Should Christians Be Pole Dancing?

Pole Dance Workouts May Be Popular but It 'Hurts Children and Our Culture,' Says Dance Ministry Director

pole dancing
Diana Douglas (C) helps to instruct an intermediate pole dancing class at Flirty Girl Fitness in Chicago February 17, 2009. As the economy struggles, the club has partnered with other business to offer discounts to members, in order to drive business to both the gym and its affiliates. |

As hypersexualized dance programs like pole workouts become increasingly popular among women of all ages, especially young girls, one Christian woman is battling against the trend while others defend it merely as a form of physical fitness, not sexual exploitation.

"We are allowing children as young as 3 and 4 to use their bodies and movements in a way that really hurts them and hurts the culture," said Mary Bawden, who directs a dance ministry at the Evangelical-Free Trinity Church in Redlands, California, during an interview with The Christian Post.

"Instead of the beauty of dance this is the misuse of dance," she asserted, warning parents that "many forms of dance are now pushing young children toward adult-oriented themes and choreography."

Bawden added that parents "need to carefully evaluate the cultural choices that entice young children to be viewed as adults. [And] need to produce healthy boundaries in dance so that little girls are protected relationally."

Pole dancing
Pole dancing world champion Reiko Suemune strikes a pose for a photograph at her 'Luxurica' pole dancing studio in Tokyo June 9, 2007. Pole dancing is gaining popularity among Japanese women as a new form of exercise. |

Seeking to reclaim and promote the art of dance for Christian worship within the Church, an objective which she believes is her calling, Bawden suggests Christians should use their whole body during worship, as it "connects all parts of us as we worship Jesus. Visually, I think it imparts a tremendous truth and impact as they see the whole person.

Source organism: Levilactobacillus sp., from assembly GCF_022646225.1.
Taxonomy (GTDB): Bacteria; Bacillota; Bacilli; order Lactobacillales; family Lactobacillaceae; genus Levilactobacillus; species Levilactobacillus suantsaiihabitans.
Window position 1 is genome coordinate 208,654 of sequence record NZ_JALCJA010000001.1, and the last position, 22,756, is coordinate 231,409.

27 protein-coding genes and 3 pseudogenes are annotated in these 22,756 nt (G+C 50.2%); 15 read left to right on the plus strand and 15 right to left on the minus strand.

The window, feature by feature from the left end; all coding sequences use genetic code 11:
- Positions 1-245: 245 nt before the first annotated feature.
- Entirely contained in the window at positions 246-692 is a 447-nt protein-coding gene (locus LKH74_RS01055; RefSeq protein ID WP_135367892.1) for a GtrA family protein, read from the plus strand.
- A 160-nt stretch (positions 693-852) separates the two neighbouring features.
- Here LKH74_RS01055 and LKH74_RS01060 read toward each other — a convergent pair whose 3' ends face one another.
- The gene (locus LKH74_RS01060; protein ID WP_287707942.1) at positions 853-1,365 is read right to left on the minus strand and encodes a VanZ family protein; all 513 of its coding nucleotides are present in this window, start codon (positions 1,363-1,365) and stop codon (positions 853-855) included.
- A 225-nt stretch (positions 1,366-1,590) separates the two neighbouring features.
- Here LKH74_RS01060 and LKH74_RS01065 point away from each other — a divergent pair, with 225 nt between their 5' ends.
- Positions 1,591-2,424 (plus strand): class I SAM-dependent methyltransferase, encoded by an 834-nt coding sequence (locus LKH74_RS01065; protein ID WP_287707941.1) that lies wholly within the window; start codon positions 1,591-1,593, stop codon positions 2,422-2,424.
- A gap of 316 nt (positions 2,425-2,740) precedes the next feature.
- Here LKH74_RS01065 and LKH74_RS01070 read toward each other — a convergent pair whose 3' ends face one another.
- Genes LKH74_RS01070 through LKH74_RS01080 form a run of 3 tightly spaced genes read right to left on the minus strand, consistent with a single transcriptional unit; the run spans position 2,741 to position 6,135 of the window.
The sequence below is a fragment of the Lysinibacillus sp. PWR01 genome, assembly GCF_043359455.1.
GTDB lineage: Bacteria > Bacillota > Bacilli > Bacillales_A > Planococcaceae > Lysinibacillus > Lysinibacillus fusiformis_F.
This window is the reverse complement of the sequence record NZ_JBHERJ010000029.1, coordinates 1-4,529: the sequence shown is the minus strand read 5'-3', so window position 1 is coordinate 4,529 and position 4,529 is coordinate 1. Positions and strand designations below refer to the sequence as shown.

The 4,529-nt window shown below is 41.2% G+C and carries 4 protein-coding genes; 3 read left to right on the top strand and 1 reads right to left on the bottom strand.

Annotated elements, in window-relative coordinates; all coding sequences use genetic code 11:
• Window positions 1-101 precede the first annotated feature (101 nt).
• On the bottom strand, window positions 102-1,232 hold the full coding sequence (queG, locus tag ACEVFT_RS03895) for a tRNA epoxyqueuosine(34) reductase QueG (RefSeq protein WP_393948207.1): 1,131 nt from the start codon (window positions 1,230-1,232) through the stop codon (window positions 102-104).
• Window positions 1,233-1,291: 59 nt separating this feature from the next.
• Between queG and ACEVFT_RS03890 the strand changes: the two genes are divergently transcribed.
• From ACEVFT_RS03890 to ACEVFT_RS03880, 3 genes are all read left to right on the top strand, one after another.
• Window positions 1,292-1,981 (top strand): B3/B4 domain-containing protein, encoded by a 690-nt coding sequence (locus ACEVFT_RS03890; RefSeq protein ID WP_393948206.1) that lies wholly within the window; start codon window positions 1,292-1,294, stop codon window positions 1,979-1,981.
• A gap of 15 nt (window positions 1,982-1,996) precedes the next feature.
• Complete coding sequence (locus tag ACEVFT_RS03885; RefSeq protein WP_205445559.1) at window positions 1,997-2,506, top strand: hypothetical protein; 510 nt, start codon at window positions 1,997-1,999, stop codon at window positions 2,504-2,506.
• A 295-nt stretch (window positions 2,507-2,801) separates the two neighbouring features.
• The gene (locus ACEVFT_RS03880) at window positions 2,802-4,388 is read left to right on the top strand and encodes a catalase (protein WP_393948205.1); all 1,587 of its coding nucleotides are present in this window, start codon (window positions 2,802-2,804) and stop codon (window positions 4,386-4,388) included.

"First of all, we have to know God and His Word and out of that foundation build a dance ministry that presents embodied faith," she said. "Anytime we do that, the opposite, of course, is being taught and is occurring in our culture. That has happened to dance. It has been twisted."

Kerilyn Reynolds, an instructor at the New York Pole Fitness Academy, has been teaching pole dance fitness for 15 years and told CP she doesn't see any conflict with Christians participating in pole fitness and said her classes "have nothing to do with stripping."

"We wear yoga pants that come down to our ankles," she asserted, noting that people from all walks of life have joined her pole dance fitness classes. "I have teachers, judges, healthcare workers, secretaries."

Reynolds emphasized that pole dancing originated in the circus, not bars, and said she even trains men as well as girls as young as 8, who are active in cheerleading, so as to help them with their flexibility.

"It depends on how you want to portray yourself," she said, explaining that she doesn't focus on sexualizing her students, but is focused on fitness.

In 2011 ABC News reported on Christians who said pole dancing helped them get closer to Christ. And in 2013, the Daily Mail reported on the growing trend among young girls who are getting involved in the activity, which some might find alarming.

Bawden, who has directed dance ministries for over 20 years, has a petition on her website Soul to Sole Choreography that parents and concerned citizens can sign to counteract and fight back against what she calls hypersexualized dance routines and programs that are pushing sexually suggestive content onto children.

"At an early age young children are often being taught how to approach relationships and how to approach intimacy in the wrong way. The art of dance should not be used to divert young girls from healthy sexual development," she wrote on the site.

Bawden's website also links to a 2009 article titled "The Sexualization of Children and Adolescents Epidemic," which concerns the over-sexualization of girls in every aspect of culture.

A segment of that article reads: "If you don't believe me, just try and go shopping for children's clothes and underwear that aren't too tight, body-fitting, low-cut, too short, 'sexy,' with messages and sexualized images that say things like 'eye candy,' 'So many boys, So little time,' ... "

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